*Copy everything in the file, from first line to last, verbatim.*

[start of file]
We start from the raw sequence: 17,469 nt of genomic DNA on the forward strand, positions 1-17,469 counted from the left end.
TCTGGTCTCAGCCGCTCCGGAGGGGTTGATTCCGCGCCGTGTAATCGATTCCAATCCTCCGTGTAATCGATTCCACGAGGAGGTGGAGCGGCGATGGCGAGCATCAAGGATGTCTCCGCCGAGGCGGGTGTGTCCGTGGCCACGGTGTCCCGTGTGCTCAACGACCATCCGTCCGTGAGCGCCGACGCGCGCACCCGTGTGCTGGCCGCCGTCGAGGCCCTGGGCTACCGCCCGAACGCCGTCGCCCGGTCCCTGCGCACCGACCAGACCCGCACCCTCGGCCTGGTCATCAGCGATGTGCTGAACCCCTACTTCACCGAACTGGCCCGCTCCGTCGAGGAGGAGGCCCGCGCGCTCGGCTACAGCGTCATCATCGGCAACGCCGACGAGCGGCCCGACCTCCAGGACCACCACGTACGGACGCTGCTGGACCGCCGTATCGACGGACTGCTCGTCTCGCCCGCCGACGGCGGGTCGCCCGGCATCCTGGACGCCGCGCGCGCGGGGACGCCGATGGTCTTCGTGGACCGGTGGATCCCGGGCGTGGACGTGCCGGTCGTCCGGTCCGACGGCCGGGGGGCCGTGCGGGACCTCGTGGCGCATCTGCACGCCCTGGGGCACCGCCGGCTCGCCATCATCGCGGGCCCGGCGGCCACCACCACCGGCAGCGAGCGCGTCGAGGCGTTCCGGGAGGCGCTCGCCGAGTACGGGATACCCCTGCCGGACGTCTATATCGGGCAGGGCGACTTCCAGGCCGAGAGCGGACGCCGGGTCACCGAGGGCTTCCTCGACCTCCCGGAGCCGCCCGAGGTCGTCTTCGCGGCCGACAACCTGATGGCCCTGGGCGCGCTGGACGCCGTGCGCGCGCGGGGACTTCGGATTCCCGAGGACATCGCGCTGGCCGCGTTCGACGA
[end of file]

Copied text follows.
We start from the raw sequence: 17,469 nt of genomic DNA on the forward strand, positions 1-17,469 counted from the left end.
TCTGGTCTCAGCCGCTCCGGAGGGGTTGATTCCGCGCCGTGTAATCGATTCCAATCCTCCGTGTAATCGATTCCACGAGGAGGTGGAGCGGCGATGGCGAGCATCAAGGATGTCTCCGCCGAGGCGGGTGTGTCCGTGGCCACGGTGTCCCGTGTGCTCAACGACCATCCGTCCGTGAGCGCCGACGCGCGCACCCGTGTGCTGGCCGCCGTCGAGGCCCTGGGCTACCGCCCGAACGCCGTCGCCCGGTCCCTGCGCACCGACCAGACCCGCACCCTCGGCCTGGTCATCAGCGATGTGCTGAACCCCTACTTCACCGAACTGGCCCGCTCCGTCGAGGAGGAGGCCCGCGCGCTCGGCTACAGCGTCATCATCGGCAACGCCGACGAGCGGCCCGACCTCCAGGACCACCACGTACGGACGCTGCTGGACCGCCGTATCGACGGACTGCTCGTCTCGCCCGCCGACGGCGGGTCGCCCGGCATCCTGGACGCCGCGCGCGCGGGGACGCCGATGGTCTTCGTGGACCGGTGGATCCCGGGCGTGGACGTGCCGGTCGTCCGGTCCGACGGCCGGGGGGCCGTGCGGGACCTCGTGGCGCATCTGCACGCCCTGGGGCACCGCCGGCTCGCCATCATCGCGGGCCCGGCGGCCACCACCACCGGCAGCGAGCGCGTCGAGGCGTTCCGGGAGGCGCTCGCCGAGTACGGGATACCCCTGCCGGACGTCTATATCGGGCAGGGCGACTTCCAGGCCGAGAGCGGACGCCGGGTCACCGAGGGCTTCCTCGACCTCCCGGAGCCGCCCGAGGTCGTCTTCGCGGCCGACAACCTGATGGCCCTGGGCGCGCTGGACGCCGTGCGCGCGCGGGGACTTCGGATTCCCGAGGACATCGCGCTGGCCGCGTTCGACGA